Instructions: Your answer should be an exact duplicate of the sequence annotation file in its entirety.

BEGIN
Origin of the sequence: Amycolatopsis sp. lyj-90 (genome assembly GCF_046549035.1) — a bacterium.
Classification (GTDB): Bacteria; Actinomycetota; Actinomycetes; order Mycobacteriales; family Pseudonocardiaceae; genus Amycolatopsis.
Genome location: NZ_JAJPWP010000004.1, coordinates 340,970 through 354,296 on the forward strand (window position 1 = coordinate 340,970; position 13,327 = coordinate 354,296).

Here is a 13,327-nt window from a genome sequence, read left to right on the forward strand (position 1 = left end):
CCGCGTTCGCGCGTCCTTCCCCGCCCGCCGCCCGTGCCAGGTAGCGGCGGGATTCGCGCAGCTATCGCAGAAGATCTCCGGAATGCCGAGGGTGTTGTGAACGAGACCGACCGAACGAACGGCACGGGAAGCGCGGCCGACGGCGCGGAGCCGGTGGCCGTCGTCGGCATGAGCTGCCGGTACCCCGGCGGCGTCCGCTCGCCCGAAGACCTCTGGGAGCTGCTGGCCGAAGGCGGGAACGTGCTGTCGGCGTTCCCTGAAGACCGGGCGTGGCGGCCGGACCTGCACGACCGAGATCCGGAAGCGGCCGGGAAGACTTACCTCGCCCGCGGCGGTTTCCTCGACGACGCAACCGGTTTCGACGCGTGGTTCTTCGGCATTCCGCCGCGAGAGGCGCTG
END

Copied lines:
Origin of the sequence: Amycolatopsis sp. lyj-90 (genome assembly GCF_046549035.1) — a bacterium.
Classification (GTDB): Bacteria; Actinomycetota; Actinomycetes; order Mycobacteriales; family Pseudonocardiaceae; genus Amycolatopsis.
Genome location: NZ_JAJPWP010000004.1, coordinates 340,970 through 354,296 on the forward strand (window position 1 = coordinate 340,970; position 13,327 = coordinate 354,296).

Here is a 13,327-nt window from a genome sequence, read left to right on the forward strand (position 1 = left end):
CCGCGTTCGCGCGTCCTTCCCCGCCCGCCGCCCGTGCCAGGTAGCGGCGGGATTCGCGCAGCTATCGCAGAAGATCTCCGGAATGCCGAGGGTGTTGTGAACGAGACCGACCGAACGAACGGCACGGGAAGCGCGGCCGACGGCGCGGAGCCGGTGGCCGTCGTCGGCATGAGCTGCCGGTACCCCGGCGGCGTCCGCTCGCCCGAAGACCTCTGGGAGCTGCTGGCCGAAGGCGGGAACGTGCTGTCGGCGTTCCCTGAAGACCGGGCGTGGCGGCCGGACCTGCACGACCGAGATCCGGAAGCGGCCGGGAAGACTTACCTCGCCCGCGGCGGTTTCCTCGACGACGCAACCGGTTTCGACGCGTGGTTCTTCGGCATTCCGCCGCGAGAGGCGCTG